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Fright Night Review

Max’s Rating: 6.5/10
Player Affinity Composite Rating: 6.5/10
(2 reviews total)

Remakes are just not going away. Folks have already written countless of
pieces on the nature of remakes in modern filmmaking, with the top discussions of interest being their pros, cons
and need to exist at all. One thing
becoming increasingly common in the remake field is a project where
observers tilt their heads and say, “You’re remaking…that?” This is the
case with Fright Night, a revamp (tehe) of the 1985 cult classic of the same name.

Fright Night stars Anton Yelchin (Star Trek) as
Charley Brewster, a teenager going through a (typical) social shift in
high school, which includes dumping his former best friend Ed (Christopher
Mintz-Plasse) for a new crowd that includes his new girlfriend Amy
(Imogen Poots). Despite being consistently put off by him, Ed dogs
Charlie on how several of their classmates have gone missing in recent
weeks, claiming the disappearances are the work of a
vampire – specifically Charlie’s new neighbor Jerry (Colin Farrell). As
evidence continues to mount against Jerry
and with Ed mysteriously gone missing Charlie
begins to dig deeper into Jerry’s past as bodies begin to mount up.


In terms of remakes, Fright Night is a surprisingly lean affair.
It wastes little time on exposition, throwing the players into the fold
rather early and setting a fun, campy atmosphere. Yes, there will be
organ music. It’s pretty clear the script is from Marti Noxon (of Buffy the Vampire Slayer
fame), given its quick timing and light use of pop culture barbs.
They’ll no doubt age poorly, but they work well for the time this remake
came.


Let’s be clear. Let the Right One In, this is not. Not by a long
shot. There is no subtlety, no originality and certainly no quiet scenes
of contemplation. This is a straight-up kill fest, except you have
definitely seen more bloody affairs. It’s not as much of a ruckus as it
could have been, but for what you’re given, it’s enough to make you
smile
especially during a scene where Yelchin and Poots are being
pursued and come across countless medieval weapons (makes for some fun
attacks).


Farrell is the star of the show, and he’s in great, creepy form. The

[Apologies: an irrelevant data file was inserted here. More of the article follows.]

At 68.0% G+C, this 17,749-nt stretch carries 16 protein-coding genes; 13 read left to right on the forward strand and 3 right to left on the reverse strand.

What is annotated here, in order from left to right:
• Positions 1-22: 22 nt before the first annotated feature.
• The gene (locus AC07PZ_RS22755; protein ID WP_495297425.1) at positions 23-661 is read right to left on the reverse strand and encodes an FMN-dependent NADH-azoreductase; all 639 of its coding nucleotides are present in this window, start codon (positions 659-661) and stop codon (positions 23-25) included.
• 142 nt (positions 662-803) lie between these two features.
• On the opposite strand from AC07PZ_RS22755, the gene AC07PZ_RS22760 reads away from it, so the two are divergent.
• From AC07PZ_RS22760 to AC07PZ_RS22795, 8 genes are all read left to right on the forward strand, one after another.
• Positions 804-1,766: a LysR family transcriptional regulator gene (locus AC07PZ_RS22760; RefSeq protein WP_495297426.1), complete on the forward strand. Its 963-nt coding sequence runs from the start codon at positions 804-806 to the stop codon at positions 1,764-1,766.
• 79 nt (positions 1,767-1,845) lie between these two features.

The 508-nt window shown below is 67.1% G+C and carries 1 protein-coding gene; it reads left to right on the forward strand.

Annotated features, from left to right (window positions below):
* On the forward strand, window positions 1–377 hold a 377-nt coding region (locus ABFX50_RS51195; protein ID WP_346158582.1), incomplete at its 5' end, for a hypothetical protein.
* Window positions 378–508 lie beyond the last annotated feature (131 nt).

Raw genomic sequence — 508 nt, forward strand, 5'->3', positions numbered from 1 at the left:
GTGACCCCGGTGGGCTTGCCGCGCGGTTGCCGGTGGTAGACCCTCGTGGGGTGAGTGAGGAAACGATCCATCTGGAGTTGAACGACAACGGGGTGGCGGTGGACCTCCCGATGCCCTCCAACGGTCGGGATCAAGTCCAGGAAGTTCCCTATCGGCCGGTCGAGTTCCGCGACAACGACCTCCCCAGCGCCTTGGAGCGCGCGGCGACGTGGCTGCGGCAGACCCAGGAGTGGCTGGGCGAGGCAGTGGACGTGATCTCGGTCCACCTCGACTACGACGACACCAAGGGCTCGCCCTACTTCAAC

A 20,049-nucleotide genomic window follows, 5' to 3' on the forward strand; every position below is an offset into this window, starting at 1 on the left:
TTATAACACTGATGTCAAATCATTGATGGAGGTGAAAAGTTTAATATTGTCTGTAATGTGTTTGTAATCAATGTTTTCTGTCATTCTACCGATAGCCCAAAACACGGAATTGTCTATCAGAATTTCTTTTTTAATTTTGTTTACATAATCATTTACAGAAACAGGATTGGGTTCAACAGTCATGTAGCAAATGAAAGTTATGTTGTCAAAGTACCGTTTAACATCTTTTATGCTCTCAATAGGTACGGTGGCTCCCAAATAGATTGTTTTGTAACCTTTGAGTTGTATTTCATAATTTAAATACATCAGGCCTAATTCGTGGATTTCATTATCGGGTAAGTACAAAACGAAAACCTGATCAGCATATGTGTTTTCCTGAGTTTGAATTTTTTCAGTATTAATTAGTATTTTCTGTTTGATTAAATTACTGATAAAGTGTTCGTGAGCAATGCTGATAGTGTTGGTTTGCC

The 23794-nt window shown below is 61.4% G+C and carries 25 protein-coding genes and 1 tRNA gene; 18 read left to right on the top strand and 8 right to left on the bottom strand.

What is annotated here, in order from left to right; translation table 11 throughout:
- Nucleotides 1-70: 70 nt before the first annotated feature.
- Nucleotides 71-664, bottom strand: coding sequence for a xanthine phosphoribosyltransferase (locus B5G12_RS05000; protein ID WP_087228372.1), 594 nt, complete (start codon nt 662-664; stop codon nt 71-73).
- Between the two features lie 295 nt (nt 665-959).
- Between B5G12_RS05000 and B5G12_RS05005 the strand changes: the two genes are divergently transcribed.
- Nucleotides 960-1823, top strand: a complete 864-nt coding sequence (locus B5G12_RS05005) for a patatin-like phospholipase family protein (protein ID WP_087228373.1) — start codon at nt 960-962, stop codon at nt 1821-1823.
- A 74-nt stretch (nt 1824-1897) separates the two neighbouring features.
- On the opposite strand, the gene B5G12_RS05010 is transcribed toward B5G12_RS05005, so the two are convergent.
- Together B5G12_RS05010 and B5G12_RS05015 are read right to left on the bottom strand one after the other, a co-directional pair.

appropriate description is that he has the oozy charm one expects from a
vampire that looks like Farrell. Yelchin is likable enough, though
there’s nothing remarkably special about him that makes us want him to
survive. The always lovely Tony Collette plays Charlie’s mother, but is
given almost nothing to play with. David Tennant (Doctor Who) is the
second-best character here (with virtually all the best lines) as a Criss Angel/Russell Brand hybrid with an affinity for vampire lore.


The film is definitely a fun, bloody ride for fans of the genre. It didn’t really need to get made, but the film world is not necessarily worse for it. It should be noted that there are no scares to be found here
none that
cannot be seen from a mile away at least. That’s not a bad thing because Fright Night is
not about the scares. It’s about the humor and camp atmosphere, both of
which it has. It doesn’t have a ton of it, but enough to warrant a
one-time go around.

Rating: 6.5/10


Fright Night
Directed by Craig Gillespie


Written by Marti Noxon


Starring: Colin Farrell, Anton Yelchin, Imogen Poots, David Tennant

Other Player Affinity Reviews

Simon thought: “Not withholding the carnal sin of remaking a cult classic, this update of Fright Night also makes the error of showing its hand too soon, so to speak. The Jaws/Rear Window model is not utilized here, with our young hero Charley once and for all discovering that his new neighbor Jerry is in fact a vampire far too soon into the proceedings; there is no intrigue and little suspense. What we are left with is a full 40 minutes or so of a standard-order battle of good versus evil that overstays its welcome as soon as it crosses that threshold. That being said, the movie is impeccably acted from top to bottom, with an interesting dynamic between Charlie and his too-hot-for-him girlfriend, plenty of laughs and several in-jokes/jabs at the genre conventions. Disturbia, a lose remake of the aforementioned Hitchcock masterpiece, carried a similar modern spin, but kept the tension thick and red herrings plentiful. Fright Night plays it close to the vest and while not a reinvention of the source material from any stretch of the imagination, is one of the better horror remakes in some time – sadly.” Rating: 6.5/10

Player Affinity Composite Rating: 6.5/10
 

Rating
6.5

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